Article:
In interviews this week, several Obama bundlers said the 37-year-old Buttigieg has energized a wide range of political donors.
Bryan Rafanelli, a Boston-based event planner who raised money for both Obama and Hillary Clinton, said he decided to “speed date” a few candidates before quickly settling on Buttigieg. He’s already hosted four events for the mayor, and the first sold out so quickly that organizers had to add a 55-person lunch with only donors who gave the $2,800 maximum contribution for the primary, he said.
“There is no question that people in the Clinton and Obama worlds started to connect and say, ‘Who is this guy?’ And ask, ‘Why is he so special?’ ” Rafanelli said about the early buzz around Buttigieg.
“Look, I have maxed out to Joe Biden, I love Joe,” he added. “But this excitement of getting people invested in someone running for president, to me, it is priceless. Whether Pete goes all the way or not, I think that is part of it. We are hungry for a solution. So, people are willing to say, ‘I am going to try this.'”
The CNN analysis looked at donations of at least $500 to Democratic presidential contenders during the second quarter from the individuals who raised at least $500,000 for Obama’s second White House campaign in 2012. The nonpartisan Center for Responsive Politics maintains records of past presidential bundlers
Biden drew the most contributions: At least 89 of the more than 270 people who formed the top tier of Obama bundlers in the 2012 election donated to his vice president in the second quarter of this year. But Buttigieg, California Sen. Kamala Harris
and New Jersey Sen. Cory Booker
also scored donations from at least two dozen of those fundraisers.
Playing the field
At least 56 of the elite Obama bundlers spread their money among multiple Democratic contenders during the second quarter, underscoring the still-unsettled nature of the primary contest a little more than six months before the Iowa caucuses.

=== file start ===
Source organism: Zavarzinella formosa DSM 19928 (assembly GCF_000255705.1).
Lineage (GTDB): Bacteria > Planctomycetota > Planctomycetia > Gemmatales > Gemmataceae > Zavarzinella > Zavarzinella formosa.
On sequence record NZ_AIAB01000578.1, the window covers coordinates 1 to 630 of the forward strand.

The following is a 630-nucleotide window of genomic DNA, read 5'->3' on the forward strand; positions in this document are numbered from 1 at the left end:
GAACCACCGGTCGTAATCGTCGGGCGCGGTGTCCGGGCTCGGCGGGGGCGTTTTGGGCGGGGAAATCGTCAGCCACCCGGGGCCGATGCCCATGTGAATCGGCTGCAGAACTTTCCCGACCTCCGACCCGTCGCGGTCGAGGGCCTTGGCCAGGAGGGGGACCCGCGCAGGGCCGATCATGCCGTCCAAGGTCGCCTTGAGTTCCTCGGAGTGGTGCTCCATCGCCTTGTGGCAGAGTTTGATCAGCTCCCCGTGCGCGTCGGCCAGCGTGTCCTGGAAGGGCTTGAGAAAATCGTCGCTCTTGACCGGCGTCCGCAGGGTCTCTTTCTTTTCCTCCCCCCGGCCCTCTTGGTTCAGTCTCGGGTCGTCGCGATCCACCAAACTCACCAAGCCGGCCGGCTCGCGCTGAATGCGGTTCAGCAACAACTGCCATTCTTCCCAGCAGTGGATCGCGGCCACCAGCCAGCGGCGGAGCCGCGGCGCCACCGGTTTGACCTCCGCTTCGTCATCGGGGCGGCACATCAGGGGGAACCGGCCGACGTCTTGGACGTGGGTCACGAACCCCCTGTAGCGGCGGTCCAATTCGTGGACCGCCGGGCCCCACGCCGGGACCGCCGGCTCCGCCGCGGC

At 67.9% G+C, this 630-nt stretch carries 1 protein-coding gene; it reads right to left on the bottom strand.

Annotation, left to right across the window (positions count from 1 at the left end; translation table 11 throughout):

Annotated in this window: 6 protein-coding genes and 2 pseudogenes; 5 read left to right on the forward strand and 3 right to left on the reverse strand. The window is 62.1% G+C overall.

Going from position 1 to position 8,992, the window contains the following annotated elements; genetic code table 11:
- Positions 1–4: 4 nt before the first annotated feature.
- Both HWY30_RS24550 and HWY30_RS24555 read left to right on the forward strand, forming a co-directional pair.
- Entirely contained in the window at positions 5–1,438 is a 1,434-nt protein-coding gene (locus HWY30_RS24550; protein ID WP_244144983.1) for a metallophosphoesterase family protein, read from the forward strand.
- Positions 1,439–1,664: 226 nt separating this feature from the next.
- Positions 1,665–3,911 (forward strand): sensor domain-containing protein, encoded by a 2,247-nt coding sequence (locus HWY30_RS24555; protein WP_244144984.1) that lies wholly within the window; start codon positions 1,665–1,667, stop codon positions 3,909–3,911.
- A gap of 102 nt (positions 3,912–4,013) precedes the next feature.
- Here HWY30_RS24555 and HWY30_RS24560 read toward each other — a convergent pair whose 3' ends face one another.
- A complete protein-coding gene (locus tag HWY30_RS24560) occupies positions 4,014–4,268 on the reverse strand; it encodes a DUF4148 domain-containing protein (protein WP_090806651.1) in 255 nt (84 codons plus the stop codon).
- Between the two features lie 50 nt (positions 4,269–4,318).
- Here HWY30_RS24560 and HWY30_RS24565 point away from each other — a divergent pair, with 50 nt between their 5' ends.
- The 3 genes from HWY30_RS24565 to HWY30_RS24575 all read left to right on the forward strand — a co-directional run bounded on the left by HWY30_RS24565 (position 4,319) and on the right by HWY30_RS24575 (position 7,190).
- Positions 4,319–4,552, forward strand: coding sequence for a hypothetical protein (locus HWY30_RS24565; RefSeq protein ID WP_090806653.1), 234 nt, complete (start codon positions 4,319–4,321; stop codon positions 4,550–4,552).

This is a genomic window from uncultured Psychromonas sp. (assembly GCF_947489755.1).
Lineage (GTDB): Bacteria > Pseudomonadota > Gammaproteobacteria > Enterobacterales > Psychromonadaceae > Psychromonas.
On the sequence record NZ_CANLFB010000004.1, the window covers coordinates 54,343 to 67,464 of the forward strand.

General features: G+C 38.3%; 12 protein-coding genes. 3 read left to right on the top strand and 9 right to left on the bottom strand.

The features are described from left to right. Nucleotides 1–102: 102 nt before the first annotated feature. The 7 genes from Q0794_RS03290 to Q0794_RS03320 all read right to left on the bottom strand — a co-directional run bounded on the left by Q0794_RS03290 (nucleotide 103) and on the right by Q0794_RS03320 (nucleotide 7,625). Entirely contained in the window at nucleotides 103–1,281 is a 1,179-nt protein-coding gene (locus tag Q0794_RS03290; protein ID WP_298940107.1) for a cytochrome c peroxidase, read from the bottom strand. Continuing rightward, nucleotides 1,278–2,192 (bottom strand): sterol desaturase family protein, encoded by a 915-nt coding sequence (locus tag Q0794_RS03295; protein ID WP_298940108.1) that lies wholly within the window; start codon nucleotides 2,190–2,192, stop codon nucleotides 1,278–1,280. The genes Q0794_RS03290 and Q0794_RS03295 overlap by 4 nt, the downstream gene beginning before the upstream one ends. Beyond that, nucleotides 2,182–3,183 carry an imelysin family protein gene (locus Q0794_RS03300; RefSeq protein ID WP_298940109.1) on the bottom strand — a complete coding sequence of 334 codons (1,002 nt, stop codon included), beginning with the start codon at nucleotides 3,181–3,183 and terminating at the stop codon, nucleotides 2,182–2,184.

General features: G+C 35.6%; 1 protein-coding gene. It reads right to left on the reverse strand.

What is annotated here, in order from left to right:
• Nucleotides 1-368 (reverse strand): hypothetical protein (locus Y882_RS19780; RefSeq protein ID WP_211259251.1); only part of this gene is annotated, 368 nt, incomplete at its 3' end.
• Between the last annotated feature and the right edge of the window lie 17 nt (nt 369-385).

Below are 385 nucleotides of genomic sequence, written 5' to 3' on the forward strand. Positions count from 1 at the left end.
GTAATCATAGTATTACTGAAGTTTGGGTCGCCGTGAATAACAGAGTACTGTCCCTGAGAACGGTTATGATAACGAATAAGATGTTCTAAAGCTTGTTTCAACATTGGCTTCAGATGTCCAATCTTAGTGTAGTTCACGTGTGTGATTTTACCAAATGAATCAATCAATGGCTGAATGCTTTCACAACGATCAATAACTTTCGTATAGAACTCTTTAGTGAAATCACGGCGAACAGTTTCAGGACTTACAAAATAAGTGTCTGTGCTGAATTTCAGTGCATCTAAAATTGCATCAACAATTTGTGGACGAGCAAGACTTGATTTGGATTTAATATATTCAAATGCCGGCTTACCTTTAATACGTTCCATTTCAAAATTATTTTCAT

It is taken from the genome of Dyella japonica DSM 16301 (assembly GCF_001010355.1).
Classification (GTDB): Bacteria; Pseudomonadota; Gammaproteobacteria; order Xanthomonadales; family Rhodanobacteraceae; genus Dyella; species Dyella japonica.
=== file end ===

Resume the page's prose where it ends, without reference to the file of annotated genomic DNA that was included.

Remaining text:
The multiple givers include a “who’s who” of Democratic heavy-hitters. For instance, Hollywood film executive Jeffrey Katzenberg donated to at least 11 White House contenders in the second quarter, the analysis of Federal Election Commission records shows.
Mitchell Berger, a veteran Democratic fundraiser and lawyer in Fort Lauderdale, Florida, contributed to the campaigns of six presidential contenders in the second quarter alone: Biden, Booker, Harris, Montana Gov. Steve Bullock, Minnesota Sen. Amy Klobuchar and Ohio Rep. Tim Ryan.
He said he wants to promote the voices of “center-left candidates” and “with this many people in the race, I’m hoping that one of them will emerge.”
He hasn’t stopped writing checks, either.
Berger said he recently donated to billionaire Tom Steyer, a longtime friend. (Steyer, who plans to spend at least $100 million of his own money on his White House bid, doesn’t need donors’ money to finance his campaign. But he will need to show support from at least 130,000 unique contributors and register at least 2% in four polls to qualify for the September and October debate stages.)
And Berger said he also plans to open his wallet to Buttigieg: “He certainly deserves to be part of the conversation.”
South Carolina attorney Dick Harpootlian, an Obama bundler and a stalwart Biden supporter, said many Democratic fundraisers see a lot to like in Buttigieg.
But he said he doubts the mayor can gain traction in the Palmetto State, home to the first-in-the South primary. Buttigieg registered just 2% support in a recent Fox News poll
of Democratic primary voters in the state. Biden was at 35%.
“I think a lot of folks are wanting to make sure that he feels love at this point from a number of different people around the country,” Harpootlian said of early bundler support for Buttigieg.
“I think he’s got a hell of a future,” he added. “I just don’t think it’s in 2020.”
Even some of Buttigieg’s top bundlers are skeptical of his staying power on the donor scene.
“He has kind of the in crowd right now,” said a donor who asked for anonymity to speak candidly. “The in crowd that go to the hot restaurants, that are at the openings, he has the political equivalent to that.”